CHICAGO -- Yet another study is pointing its finger at convenience stores for the ills of the nation. While the report is new, the conclusions are not. The Coronary Artery Risk Development in Young Adults study has been following a group of men and women since 1985 to study factors related to heart disease.
Researchers recently used the results of the study to compare environmental factors that may contribute to heart issues. Specifically, they looked at the number of convenience stores that are within 2 miles of each patient’s home and compared it to a decade’s worth of the patient’s coronary artery calcium test results, according to a summary published in the Journal of the American Heart Association.
“After adjusting for various factors, researchers discovered participants had a 34% increase in the likelihood of developing atherosclerosis with each 10% increase in nearby convenience stores,” the report says.
“An increase in convenience stores may make unhealthy eating options more readily accessible,” said Kiarri Kershaw, a social epidemiologist and a professor at the Northwestern University Feinberg School of Medicine in Chicago, and the study’s senior author. “It may also be a marker for a larger set of changes occurring in a neighborhood that could influence health, like a decline in wealth or economic investment.”
A similar link between fast-food restaurants and atherosclerosis was less conclusive, leading researchers to conclude that c-stores “have a wider array of unhealthy food and consumption options, including cigarettes and alcohol.”
On the surface, it’s hard to argue with the conclusions drawn by the study. Yes, c-stores trade on “sin” and junk-food products: beer, tobacco, soft drinks, candy and chips. But once again the venue for the purchase of such products has become the scapegoat.
The headlines of news stories reporting on the study call out the retail channel rather than the products. Even the American Heart Association’s headline overgeneralizes with “Living Near Convenience Stores Could Raise Risk of Artery-Clogging Condition.”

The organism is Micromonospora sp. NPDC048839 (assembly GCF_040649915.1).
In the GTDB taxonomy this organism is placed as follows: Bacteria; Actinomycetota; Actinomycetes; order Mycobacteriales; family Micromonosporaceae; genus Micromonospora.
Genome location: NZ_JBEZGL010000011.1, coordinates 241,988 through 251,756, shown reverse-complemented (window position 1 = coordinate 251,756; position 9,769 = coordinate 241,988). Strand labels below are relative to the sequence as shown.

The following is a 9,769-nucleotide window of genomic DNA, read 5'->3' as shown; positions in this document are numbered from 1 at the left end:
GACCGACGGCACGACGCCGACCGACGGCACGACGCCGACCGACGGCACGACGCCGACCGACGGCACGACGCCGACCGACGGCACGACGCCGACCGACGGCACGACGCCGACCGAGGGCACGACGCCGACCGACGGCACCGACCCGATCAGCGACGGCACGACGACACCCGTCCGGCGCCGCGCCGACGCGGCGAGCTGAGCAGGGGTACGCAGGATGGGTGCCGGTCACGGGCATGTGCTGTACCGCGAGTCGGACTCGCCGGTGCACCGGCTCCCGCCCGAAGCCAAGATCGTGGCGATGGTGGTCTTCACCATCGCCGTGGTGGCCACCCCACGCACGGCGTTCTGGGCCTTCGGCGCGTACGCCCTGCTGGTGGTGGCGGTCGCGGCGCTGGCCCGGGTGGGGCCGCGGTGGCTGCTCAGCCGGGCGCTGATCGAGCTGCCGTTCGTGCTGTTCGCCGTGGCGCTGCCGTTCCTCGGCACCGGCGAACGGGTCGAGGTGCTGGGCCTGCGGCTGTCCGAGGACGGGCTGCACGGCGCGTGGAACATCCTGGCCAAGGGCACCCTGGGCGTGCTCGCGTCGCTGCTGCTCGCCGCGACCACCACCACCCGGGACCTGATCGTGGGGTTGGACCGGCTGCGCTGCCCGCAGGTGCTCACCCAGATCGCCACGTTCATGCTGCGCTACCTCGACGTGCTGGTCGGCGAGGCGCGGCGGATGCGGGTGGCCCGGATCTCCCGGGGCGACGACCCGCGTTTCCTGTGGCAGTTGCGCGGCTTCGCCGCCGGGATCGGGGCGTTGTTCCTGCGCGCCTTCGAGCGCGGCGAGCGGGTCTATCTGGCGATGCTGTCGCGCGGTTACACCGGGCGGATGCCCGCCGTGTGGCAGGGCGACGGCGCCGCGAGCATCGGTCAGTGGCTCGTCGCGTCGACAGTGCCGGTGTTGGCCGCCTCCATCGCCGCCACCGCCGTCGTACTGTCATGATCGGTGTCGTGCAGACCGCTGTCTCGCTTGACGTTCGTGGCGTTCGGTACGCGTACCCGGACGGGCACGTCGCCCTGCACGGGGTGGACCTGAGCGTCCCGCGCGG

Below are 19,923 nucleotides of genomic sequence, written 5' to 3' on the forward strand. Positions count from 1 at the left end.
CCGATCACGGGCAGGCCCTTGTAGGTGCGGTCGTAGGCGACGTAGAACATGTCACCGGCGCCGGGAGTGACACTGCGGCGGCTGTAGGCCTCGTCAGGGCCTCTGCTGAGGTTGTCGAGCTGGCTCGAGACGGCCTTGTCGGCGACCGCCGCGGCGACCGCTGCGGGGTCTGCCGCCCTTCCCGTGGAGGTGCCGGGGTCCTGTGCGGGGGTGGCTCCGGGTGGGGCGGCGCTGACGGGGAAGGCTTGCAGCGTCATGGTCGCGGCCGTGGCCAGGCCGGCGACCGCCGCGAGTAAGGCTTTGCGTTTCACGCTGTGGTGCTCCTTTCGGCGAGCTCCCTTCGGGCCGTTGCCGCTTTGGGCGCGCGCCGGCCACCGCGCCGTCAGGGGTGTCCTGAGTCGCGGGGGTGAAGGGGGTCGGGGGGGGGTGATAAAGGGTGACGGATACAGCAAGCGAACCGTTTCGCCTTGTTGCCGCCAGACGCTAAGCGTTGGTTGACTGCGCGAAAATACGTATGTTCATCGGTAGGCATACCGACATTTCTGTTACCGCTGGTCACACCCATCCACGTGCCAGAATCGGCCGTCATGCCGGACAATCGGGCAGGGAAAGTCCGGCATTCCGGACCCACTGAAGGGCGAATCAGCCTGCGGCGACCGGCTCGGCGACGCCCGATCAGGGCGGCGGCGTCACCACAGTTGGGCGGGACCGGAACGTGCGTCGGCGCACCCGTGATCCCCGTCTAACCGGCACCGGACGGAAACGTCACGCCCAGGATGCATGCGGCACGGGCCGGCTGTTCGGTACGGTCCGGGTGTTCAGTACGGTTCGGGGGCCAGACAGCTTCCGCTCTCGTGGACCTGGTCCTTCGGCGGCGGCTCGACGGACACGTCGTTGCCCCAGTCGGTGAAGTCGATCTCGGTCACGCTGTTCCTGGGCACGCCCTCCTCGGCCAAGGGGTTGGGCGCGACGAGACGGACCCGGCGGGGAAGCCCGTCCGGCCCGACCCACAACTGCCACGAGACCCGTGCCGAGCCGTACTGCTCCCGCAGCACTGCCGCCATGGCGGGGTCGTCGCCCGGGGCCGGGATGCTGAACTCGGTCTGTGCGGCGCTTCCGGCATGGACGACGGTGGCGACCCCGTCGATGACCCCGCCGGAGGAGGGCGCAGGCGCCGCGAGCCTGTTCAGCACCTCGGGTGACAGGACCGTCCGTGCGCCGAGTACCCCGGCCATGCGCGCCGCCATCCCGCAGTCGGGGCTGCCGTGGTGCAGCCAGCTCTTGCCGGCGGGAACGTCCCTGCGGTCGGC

The real issue goes back to a subject CSP has been watching for nearly a decade: food deserts [CSP—June ’11, p. 48].
Back in 2010, former first lady Michelle Obama made beating food deserts—neighborhoods where residents have little access to stores that sell fresh foods—part of her Let’s Move initiative to overcome obesity in the U.S. She also called out c-stores as perpetuating the issue, calling them “places that offer few, if any, healthy options.”
Since then, NACS, several retailers and six prominent c-store distributors have joined the Partnership for a Healthier America (PHA) to change this perception and help ensure children and families across the country have healthier options available wherever they are. For retailers, this means committing to maintaining and building upon healthy food choices; making those choices more affordable; and supporting healthier options through in-store marketing and promotions.
C-stores have become scapegoats for unhealthy eating.
It’s with that backdrop that I’m proud to announce CSP is partnering with PHA as a media sponsor of the PHA Summit: Accelerating a Healthier Future. The event will be held April 1-2 in Chicago, and it will bring more than 500 people together to identify ways to resolve the challenge of healthier eating.
I embrace PHA’s goal of finding “solutions to some of the toughest challenges at the intersection of food, business and health.” And I’d like to see this issue resolved so that the perception of c-stores change from food-desert pariah to a respected outlet for all types of food—from the indulgent, salt- and calorie-laden products to the fresh and healthy options that retailers are regularly adding to their store shelves. After all, a key attribute of food deserts is that supermarket retailers refuse to open stores in those neighborhoods.
On some level, shouldn’t c-stores get a thank-you for being there at all?